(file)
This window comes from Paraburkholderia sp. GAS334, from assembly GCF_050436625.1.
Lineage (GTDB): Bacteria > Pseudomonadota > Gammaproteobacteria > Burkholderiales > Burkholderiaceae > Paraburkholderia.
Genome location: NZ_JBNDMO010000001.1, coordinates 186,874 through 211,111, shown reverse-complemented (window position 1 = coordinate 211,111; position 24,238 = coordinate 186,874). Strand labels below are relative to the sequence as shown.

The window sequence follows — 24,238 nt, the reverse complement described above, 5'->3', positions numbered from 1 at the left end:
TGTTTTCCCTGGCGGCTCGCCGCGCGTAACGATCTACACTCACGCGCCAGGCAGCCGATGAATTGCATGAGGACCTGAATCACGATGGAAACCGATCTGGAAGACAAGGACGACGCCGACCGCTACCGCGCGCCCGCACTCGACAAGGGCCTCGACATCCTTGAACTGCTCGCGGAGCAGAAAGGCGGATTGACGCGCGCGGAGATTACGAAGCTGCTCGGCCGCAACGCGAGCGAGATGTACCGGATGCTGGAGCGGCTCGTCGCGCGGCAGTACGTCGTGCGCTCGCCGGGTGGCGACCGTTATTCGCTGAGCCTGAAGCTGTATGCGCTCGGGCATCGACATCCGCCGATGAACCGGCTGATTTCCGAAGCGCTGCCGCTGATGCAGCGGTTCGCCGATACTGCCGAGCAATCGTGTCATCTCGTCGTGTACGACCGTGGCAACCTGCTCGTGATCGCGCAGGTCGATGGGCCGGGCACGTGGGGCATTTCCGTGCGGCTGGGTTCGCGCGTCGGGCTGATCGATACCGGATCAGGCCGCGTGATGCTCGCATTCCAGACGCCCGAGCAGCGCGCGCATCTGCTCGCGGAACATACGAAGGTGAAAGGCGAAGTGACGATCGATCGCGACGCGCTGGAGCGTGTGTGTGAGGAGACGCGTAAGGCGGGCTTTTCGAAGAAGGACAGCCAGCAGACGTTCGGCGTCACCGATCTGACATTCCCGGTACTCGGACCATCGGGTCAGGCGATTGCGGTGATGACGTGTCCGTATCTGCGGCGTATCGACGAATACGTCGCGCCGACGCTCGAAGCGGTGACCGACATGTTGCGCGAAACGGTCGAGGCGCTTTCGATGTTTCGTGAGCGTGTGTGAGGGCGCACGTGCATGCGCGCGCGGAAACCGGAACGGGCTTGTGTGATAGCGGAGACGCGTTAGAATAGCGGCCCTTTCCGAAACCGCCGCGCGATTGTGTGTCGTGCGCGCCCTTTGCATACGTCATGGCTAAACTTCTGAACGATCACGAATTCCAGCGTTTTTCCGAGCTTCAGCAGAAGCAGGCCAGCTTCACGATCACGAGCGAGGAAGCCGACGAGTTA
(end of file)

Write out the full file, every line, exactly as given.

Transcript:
This window comes from Paraburkholderia sp. GAS334, from assembly GCF_050436625.1.
Lineage (GTDB): Bacteria > Pseudomonadota > Gammaproteobacteria > Burkholderiales > Burkholderiaceae > Paraburkholderia.
Genome location: NZ_JBNDMO010000001.1, coordinates 186,874 through 211,111, shown reverse-complemented (window position 1 = coordinate 211,111; position 24,238 = coordinate 186,874). Strand labels below are relative to the sequence as shown.

The window sequence follows — 24,238 nt, the reverse complement described above, 5'->3', positions numbered from 1 at the left end:
TGTTTTCCCTGGCGGCTCGCCGCGCGTAACGATCTACACTCACGCGCCAGGCAGCCGATGAATTGCATGAGGACCTGAATCACGATGGAAACCGATCTGGAAGACAAGGACGACGCCGACCGCTACCGCGCGCCCGCACTCGACAAGGGCCTCGACATCCTTGAACTGCTCGCGGAGCAGAAAGGCGGATTGACGCGCGCGGAGATTACGAAGCTGCTCGGCCGCAACGCGAGCGAGATGTACCGGATGCTGGAGCGGCTCGTCGCGCGGCAGTACGTCGTGCGCTCGCCGGGTGGCGACCGTTATTCGCTGAGCCTGAAGCTGTATGCGCTCGGGCATCGACATCCGCCGATGAACCGGCTGATTTCCGAAGCGCTGCCGCTGATGCAGCGGTTCGCCGATACTGCCGAGCAATCGTGTCATCTCGTCGTGTACGACCGTGGCAACCTGCTCGTGATCGCGCAGGTCGATGGGCCGGGCACGTGGGGCATTTCCGTGCGGCTGGGTTCGCGCGTCGGGCTGATCGATACCGGATCAGGCCGCGTGATGCTCGCATTCCAGACGCCCGAGCAGCGCGCGCATCTGCTCGCGGAACATACGAAGGTGAAAGGCGAAGTGACGATCGATCGCGACGCGCTGGAGCGTGTGTGTGAGGAGACGCGTAAGGCGGGCTTTTCGAAGAAGGACAGCCAGCAGACGTTCGGCGTCACCGATCTGACATTCCCGGTACTCGGACCATCGGGTCAGGCGATTGCGGTGATGACGTGTCCGTATCTGCGGCGTATCGACGAATACGTCGCGCCGACGCTCGAAGCGGTGACCGACATGTTGCGCGAAACGGTCGAGGCGCTTTCGATGTTTCGTGAGCGTGTGTGAGGGCGCACGTGCATGCGCGCGCGGAAACCGGAACGGGCTTGTGTGATAGCGGAGACGCGTTAGAATAGCGGCCCTTTCCGAAACCGCCGCGCGATTGTGTGTCGTGCGCGCCCTTTGCATACGTCATGGCTAAACTTCTGAACGATCACGAATTCCAGCGTTTTTCCGAGCTTCAGCAGAAGCAGGCCAGCTTCACGATCACGAGCGAGGAAGCCGACGAGTTA